Black Friday, Code Blue
Friday was just a sad day overall. One of my patients, a woman who I have taken on and off since I was 20-something weeks pregnant, seized and coded and had to be intubated and taken down to the ICU. Since it was Black Friday, all of the staff there were the B team. I was the most experienced nurse on my side of the floor. The other two nurses on my side included a travel nurse who is supposed to be seasoned but really has a LOT to learn, and a new grad RN who has been off orientation for two weeks. Thank goodness I'm the one who had this patient. I just...I need to get this out. It's been festering inside of me and I have to get it out.As soon as I hear her son call out in the hall, "We need a nurse!!!" I know that it's my patient and I know that it's something bad. I run into her room and see her seizing. Of course, our medicine Pyxis has chosen that moment to be on the fritz and claim that we need to close a drawer that is definitely not open. I know I have to run over to the other side of the floor and override Ativan in their Pyxis. As I'm running down the hall, I encounter a group of doctors doing rounds and I scream, "[Room number] is seizing, I need Ativan and our freaking Pyxis is broken and I'm going to [next door] to get it! Get in there NOW!"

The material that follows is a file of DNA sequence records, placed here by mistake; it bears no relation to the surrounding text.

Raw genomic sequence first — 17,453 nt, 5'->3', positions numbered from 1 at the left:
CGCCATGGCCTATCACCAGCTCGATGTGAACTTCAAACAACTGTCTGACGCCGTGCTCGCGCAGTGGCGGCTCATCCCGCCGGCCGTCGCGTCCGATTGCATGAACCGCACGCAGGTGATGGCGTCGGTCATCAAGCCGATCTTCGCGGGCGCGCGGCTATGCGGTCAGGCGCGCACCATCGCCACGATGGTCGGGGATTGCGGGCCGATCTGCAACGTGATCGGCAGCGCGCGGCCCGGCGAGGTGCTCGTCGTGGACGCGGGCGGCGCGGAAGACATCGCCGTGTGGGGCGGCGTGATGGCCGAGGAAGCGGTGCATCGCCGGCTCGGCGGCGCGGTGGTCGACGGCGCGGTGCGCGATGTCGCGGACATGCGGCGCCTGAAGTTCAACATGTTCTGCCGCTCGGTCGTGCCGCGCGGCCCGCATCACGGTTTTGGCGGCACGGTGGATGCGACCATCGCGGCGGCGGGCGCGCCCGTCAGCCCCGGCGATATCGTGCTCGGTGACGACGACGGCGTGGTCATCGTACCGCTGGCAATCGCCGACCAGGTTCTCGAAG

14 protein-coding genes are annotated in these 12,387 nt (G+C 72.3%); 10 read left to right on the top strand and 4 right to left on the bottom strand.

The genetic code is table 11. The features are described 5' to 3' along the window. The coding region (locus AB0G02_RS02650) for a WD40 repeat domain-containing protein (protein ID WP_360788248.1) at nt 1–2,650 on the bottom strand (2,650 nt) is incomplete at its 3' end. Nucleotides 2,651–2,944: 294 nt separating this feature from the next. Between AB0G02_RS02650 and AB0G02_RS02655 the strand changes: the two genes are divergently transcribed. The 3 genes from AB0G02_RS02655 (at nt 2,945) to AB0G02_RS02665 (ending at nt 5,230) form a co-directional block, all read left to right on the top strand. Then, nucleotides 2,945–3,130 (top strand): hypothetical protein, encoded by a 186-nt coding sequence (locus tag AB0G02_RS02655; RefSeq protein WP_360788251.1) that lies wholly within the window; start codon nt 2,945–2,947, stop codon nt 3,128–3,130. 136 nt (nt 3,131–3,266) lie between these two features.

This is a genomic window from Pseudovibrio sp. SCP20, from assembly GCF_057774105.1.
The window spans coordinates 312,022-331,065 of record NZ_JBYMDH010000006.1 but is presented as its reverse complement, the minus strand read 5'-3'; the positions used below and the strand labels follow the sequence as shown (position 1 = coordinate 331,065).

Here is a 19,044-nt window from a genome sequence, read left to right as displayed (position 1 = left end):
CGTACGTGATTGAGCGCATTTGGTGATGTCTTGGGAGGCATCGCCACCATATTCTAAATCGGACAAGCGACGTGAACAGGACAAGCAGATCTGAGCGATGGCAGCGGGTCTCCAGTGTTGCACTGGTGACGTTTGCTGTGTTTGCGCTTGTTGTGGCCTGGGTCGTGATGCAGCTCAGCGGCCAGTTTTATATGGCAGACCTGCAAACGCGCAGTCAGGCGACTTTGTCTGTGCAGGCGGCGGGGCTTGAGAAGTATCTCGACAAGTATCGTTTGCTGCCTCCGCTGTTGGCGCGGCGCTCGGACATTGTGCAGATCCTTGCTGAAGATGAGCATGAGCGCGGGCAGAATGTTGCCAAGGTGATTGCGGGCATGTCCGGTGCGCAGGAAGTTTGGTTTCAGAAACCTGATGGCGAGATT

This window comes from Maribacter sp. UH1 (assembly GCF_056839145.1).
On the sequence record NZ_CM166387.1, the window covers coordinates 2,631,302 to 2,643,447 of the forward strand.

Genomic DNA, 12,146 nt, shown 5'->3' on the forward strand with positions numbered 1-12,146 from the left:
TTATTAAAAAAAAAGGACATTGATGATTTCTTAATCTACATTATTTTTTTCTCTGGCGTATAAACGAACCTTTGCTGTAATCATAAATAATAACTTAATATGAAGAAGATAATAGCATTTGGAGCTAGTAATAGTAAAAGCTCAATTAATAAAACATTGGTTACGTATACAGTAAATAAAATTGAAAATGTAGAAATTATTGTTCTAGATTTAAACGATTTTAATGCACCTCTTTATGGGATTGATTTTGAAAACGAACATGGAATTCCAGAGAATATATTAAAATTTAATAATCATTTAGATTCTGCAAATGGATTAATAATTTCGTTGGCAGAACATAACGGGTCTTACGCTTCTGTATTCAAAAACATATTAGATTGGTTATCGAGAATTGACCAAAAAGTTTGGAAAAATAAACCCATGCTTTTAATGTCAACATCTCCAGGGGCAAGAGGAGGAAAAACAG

I'm tearing up as I write this because it just scares me that our Pyxis being broken could have cost her life if we hadn't had another on the floor.
I'm saying, "darn, darn, darn" as I override the Ativan, causing a discrepancy because I don't have time to count them, and I resume running at a break neck speed, my stethoscope and badge swinging wildly, my co-workers shouting at me to be careful because of the baby, and me almost plowing them down as I speed past them.
I ran so fast and so hard that my throat hurt for hours afterward.
I've never trembled so hard as I do when I am pulling up the Ativan in the syringe. I get into her room and push the Ativan while the doctors are holding her head - she's biting her tongue and blood is dribbling out her mouth and her fingers are turning blue. Everyone is moving like it's slow motion, so I grab the code blue alarm and my co-workers come running with the code cart.
I scream at the pharmacist to get more Ativan out of the code cart, but she freezes like doesn't know how to get it open so I move 5 people out of the way and do the motions to get it open.
It doesn't feel fast enough, and I'm screaming at people to grab me a non-rebreather, call the pulmonary ICU team, call respiratory, call the internal medicine attending!
Rapid Response nurses arrive and I'm so happy I want to cry, but I settle for sitting at the end of my patient's bed, rubbing her foot and closing my eyes and not praying, but praying in the way only an atheist prays when they're scared someone is going to die. She is put on a monitor, we're cycling her blood pressure every 5, then every 3 minutes.
Everyone is asking me questions - what happened?
What's her history?